The problem child of COVID-19 vaccines was back in the news this week. After South Africa suspended the Oxford-AstraZeneca vaccine’s use when it failed to slow the spread of the predominant B.1.351 variant, vaccination using this vaccine has been suspended and then resumed in many European countries following reports of blood clots in some people who received it.
According to a release from AstraZeneca, there have been 15 cases of deep vein thrombosis and 22 cases of pulmonary embolism in people who have gotten the vaccine, as of March 8. These are serious complications—seven of those people died. Countries that suspended the vaccine’s use include Spain, Italy, France, and Germany, among others. (Europe tends to act as more of a bloc than North America when it comes to vaccines. Consider: Canada has authorized use of the AstraZeneca vaccine while the US has literal fridges full of the stuff just sitting there waiting for approval.)
Since the initial suspension, investigations have been launched and apparently concluded that there is no causative relationship between the vaccine and these symptoms. According to Emer Cooke, the executive director of the European Medicines Agency (EMA), in a press conference on March 18: “The committee… concluded that the vaccine is not associated with an increase in the overall risk of thromboembolic events or blood clots.”
And, according to the WHO on March 17: “At this time, WHO considers that the benefits of the AstraZeneca vaccine outweigh its risks and recommends that vaccinations continue.” Europe has since started to resume vaccinating with the Oxford-AstraZeneca vaccine, starting with France, Germany, and Italy. (Except not in Finland, where they just suspended it again after two people got similar blood clots.)
So all’s well that ends well right? Well, not necessarily. Besides that Finland wrinkle, some scientists and officials are concerned that this entire rigmarole could undermine public trust in the AstraZeneca vaccine. It’s worth noting that a tiny population experienced these effects out of the millions of people who have already gotten the vaccine. And blood clots are fairly common in the population; you’re going to expect some people to develop them just by sheer chance. But it’s also worth noting that these complications are serious, and rare among the age group that they were reported in. Not slowing down could have the same fear-inducing effect. As Shobita Parthasarathy says in her Slate column, “[T]his crisis isn’t about science at all. It’s about public trust, and scared citizens cannot be easily convinced by expertise that feels remote. Our solutions need to reflect that.”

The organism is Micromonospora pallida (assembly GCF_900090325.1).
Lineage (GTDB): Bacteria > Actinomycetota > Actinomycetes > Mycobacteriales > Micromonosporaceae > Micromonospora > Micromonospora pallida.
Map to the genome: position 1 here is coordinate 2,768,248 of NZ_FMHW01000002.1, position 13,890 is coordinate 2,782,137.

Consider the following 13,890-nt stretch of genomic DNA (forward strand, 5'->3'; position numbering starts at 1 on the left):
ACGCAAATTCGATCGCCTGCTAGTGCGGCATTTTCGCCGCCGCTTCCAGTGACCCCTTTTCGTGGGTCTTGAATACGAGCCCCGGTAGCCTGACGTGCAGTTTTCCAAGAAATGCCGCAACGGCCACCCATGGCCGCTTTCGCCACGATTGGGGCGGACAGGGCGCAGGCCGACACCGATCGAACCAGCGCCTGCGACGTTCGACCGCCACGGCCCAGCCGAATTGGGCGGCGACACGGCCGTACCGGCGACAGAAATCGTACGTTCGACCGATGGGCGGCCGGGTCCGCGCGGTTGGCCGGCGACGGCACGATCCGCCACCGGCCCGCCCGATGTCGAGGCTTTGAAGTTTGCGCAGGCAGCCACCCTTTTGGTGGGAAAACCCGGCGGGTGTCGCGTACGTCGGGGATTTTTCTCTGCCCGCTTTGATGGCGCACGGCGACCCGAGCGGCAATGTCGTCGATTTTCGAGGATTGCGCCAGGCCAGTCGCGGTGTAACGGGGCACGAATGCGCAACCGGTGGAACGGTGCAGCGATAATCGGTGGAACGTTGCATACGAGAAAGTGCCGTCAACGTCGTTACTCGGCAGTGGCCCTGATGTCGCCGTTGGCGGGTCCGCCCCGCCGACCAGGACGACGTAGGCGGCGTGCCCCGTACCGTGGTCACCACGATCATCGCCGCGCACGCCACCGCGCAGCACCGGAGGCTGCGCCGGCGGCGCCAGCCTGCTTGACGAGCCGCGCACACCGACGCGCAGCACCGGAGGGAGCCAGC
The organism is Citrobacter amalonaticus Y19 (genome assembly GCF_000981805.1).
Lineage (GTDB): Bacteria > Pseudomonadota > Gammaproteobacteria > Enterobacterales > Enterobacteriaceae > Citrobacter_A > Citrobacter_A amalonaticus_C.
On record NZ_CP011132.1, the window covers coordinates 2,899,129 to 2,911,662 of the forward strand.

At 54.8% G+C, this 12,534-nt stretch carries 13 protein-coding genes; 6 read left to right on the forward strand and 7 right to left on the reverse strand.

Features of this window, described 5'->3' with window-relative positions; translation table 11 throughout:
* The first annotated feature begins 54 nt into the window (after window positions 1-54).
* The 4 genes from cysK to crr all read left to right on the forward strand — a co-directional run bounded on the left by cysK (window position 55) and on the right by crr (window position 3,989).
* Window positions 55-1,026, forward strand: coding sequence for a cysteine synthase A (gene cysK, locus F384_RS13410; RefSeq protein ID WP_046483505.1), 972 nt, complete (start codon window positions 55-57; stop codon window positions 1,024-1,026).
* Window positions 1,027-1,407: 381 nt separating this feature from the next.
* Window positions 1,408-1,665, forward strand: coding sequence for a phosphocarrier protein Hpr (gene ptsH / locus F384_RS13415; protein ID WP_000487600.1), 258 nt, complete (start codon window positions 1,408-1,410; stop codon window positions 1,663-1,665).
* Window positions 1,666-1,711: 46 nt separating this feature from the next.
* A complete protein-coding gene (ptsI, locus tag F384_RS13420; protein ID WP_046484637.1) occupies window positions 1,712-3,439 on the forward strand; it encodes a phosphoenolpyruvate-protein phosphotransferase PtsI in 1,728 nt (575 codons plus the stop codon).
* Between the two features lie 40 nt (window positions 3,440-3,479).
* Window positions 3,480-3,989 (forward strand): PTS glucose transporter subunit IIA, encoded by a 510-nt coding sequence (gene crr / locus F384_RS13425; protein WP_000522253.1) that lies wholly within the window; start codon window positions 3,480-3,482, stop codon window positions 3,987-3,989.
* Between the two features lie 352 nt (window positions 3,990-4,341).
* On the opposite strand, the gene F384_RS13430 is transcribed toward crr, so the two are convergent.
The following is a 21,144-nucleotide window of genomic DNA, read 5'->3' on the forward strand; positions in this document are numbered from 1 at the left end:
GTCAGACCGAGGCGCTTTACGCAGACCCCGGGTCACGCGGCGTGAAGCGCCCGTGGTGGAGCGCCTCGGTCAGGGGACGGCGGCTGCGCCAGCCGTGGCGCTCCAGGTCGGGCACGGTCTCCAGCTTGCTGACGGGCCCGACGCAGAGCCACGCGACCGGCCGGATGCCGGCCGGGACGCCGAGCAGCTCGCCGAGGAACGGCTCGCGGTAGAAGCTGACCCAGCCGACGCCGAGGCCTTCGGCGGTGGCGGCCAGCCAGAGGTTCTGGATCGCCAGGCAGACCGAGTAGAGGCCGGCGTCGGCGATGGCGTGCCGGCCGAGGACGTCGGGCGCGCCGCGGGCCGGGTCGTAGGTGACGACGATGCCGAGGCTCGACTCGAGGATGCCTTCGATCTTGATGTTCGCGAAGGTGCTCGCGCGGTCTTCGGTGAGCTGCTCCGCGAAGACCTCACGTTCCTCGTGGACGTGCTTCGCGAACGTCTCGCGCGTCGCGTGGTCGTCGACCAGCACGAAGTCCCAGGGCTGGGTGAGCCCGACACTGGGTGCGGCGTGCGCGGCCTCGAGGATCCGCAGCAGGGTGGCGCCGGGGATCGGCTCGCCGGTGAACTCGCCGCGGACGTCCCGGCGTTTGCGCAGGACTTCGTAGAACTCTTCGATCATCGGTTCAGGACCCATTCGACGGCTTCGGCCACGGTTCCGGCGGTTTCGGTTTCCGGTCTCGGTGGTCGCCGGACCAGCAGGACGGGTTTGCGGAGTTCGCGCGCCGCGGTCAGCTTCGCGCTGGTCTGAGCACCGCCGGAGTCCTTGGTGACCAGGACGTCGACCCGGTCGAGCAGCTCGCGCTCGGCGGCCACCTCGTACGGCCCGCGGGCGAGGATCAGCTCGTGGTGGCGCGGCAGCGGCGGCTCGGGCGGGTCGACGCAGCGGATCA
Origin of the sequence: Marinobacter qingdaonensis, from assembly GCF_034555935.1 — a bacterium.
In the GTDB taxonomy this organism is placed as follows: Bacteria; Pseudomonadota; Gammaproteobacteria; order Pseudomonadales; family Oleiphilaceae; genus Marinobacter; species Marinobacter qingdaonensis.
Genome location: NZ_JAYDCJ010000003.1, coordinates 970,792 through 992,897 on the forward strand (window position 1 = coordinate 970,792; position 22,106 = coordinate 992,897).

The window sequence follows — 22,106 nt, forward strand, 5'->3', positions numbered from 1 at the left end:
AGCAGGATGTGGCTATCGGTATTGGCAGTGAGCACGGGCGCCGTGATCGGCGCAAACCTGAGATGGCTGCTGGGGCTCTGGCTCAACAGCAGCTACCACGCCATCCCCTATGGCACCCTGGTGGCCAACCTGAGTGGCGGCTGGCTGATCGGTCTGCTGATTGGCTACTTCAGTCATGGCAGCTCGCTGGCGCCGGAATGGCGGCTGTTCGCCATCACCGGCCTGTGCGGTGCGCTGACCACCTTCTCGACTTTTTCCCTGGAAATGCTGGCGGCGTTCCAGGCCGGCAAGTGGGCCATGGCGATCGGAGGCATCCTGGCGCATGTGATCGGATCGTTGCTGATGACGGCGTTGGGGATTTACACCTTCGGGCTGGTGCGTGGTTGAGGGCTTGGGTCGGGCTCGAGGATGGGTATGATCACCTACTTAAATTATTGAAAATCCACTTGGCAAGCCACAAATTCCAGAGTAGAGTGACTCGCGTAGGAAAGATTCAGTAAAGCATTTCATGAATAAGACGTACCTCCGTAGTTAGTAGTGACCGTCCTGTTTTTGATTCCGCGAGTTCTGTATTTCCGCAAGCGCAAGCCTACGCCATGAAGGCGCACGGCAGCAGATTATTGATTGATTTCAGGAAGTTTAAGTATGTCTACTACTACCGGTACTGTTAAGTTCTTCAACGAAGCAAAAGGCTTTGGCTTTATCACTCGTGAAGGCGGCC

We’ll see if anything else happens. But in the meantime, the US has since promised to share its stockpile of the Oxford-AstraZeneca vaccine with Canada and Mexico, so it looks like it’s at least medium-steam ahead for now.
More vaccine posts
- Booster shots exacerbate global vaccine inequityAt the end of last week’s post on booster shots, I wrote that these additional doses take up airtime in expert discussions and in the media, distracting from discussions of what it will take to vaccinate the world. But these shots do more harm than just taking over the media cycle. When the U.S. and other wealthy nations decide to give many residents third doses, they jump the vaccine supply line again—leaving low-income nations to wait even longer for first doses.
- Another COVID-19 endgame takeTrevor Bedford, computational virologist at the Fred Hutchinson Cancer Research Center—and widely regarded expert on coronavirus variants—wrote a useful Twitter thread this week. In the thread, Bedford provides his take on the “COVID-19 endgame.” In other words, what will happen once the virus reaches endemic levels?
- Unreliable population numbers hinder vaccination rate analysisAn excellent article in the Financial Times, published this past Monday, illuminates one major challenge of estimating a vaccine campaign’s success: population data are not always reliable. Health reporter Oliver Barnes and data reporter John Burn-Murdoch explain that, in several countries and smaller regions, inaccurate counts of how many people live in the region have led to vaccination rate estimates that make the area’s vaccine campaign look more successful—or less successful—than it really is.
- Booster shots: What we’ve learned—and what we still don’t knowThis week, the FDA’s vaccine advisory committee had a two-day meeting to discuss booster shots for Moderna’s and Johnson & Johnson’s COVID-19 vaccines. From the outside, these meetings may have appeared fairly straightforward: the committee voted unanimously to recommend booster shots for both vaccines. But in fact, the discussions on both days were wide-reaching and full of questions, touching on the many continued gaps in our knowledge about the need for additional vaccine doses.